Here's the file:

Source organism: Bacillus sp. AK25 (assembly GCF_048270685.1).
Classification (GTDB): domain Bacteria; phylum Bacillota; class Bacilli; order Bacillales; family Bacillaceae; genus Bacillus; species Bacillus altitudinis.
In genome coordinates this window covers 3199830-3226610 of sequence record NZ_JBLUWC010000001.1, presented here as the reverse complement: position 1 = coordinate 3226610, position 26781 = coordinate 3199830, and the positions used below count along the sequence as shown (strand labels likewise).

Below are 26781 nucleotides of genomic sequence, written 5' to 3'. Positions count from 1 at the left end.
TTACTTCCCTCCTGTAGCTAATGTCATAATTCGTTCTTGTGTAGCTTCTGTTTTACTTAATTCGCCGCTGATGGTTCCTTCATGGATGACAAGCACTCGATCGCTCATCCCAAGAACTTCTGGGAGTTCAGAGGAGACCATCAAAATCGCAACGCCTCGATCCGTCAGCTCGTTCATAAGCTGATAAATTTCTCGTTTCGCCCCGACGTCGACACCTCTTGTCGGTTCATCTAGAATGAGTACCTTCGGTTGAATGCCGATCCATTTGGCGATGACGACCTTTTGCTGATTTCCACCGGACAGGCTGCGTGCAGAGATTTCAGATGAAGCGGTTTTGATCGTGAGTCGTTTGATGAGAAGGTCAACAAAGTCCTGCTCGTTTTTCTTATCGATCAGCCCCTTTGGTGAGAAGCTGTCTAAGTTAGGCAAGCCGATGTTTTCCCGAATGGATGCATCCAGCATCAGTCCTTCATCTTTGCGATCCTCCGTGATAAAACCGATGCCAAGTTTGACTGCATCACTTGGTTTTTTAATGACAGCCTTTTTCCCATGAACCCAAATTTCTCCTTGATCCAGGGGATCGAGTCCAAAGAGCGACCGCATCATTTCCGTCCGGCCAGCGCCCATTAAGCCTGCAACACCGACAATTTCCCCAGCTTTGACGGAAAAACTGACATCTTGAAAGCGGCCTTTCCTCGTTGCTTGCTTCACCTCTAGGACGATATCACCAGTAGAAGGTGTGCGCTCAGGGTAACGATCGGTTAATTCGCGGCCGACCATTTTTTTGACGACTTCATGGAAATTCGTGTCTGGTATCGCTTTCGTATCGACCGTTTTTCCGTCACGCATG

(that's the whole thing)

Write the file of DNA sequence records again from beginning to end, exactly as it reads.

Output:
Source organism: Bacillus sp. AK25 (assembly GCF_048270685.1).
Classification (GTDB): domain Bacteria; phylum Bacillota; class Bacilli; order Bacillales; family Bacillaceae; genus Bacillus; species Bacillus altitudinis.
In genome coordinates this window covers 3199830-3226610 of sequence record NZ_JBLUWC010000001.1, presented here as the reverse complement: position 1 = coordinate 3226610, position 26781 = coordinate 3199830, and the positions used below count along the sequence as shown (strand labels likewise).

Below are 26781 nucleotides of genomic sequence, written 5' to 3'. Positions count from 1 at the left end.
TTACTTCCCTCCTGTAGCTAATGTCATAATTCGTTCTTGTGTAGCTTCTGTTTTACTTAATTCGCCGCTGATGGTTCCTTCATGGATGACAAGCACTCGATCGCTCATCCCAAGAACTTCTGGGAGTTCAGAGGAGACCATCAAAATCGCAACGCCTCGATCCGTCAGCTCGTTCATAAGCTGATAAATTTCTCGTTTCGCCCCGACGTCGACACCTCTTGTCGGTTCATCTAGAATGAGTACCTTCGGTTGAATGCCGATCCATTTGGCGATGACGACCTTTTGCTGATTTCCACCGGACAGGCTGCGTGCAGAGATTTCAGATGAAGCGGTTTTGATCGTGAGTCGTTTGATGAGAAGGTCAACAAAGTCCTGCTCGTTTTTCTTATCGATCAGCCCCTTTGGTGAGAAGCTGTCTAAGTTAGGCAAGCCGATGTTTTCCCGAATGGATGCATCCAGCATCAGTCCTTCATCTTTGCGATCCTCCGTGATAAAACCGATGCCAAGTTTGACTGCATCACTTGGTTTTTTAATGACAGCCTTTTTCCCATGAACCCAAATTTCTCCTTGATCCAGGGGATCGAGTCCAAAGAGCGACCGCATCATTTCCGTCCGGCCAGCGCCCATTAAGCCTGCAACACCGACAATTTCCCCAGCTTTGACGGAAAAACTGACATCTTGAAAGCGGCCTTTCCTCGTTGCTTGCTTCACCTCTAGGACGATATCACCAGTAGAAGGTGTGCGCTCAGGGTAACGATCGGTTAATTCGCGGCCGACCATTTTTTTGACGACTTCATGGAAATTCGTGTCTGGTATCGCTTTCGTATCGACCGTTTTTCCGTCACGCATG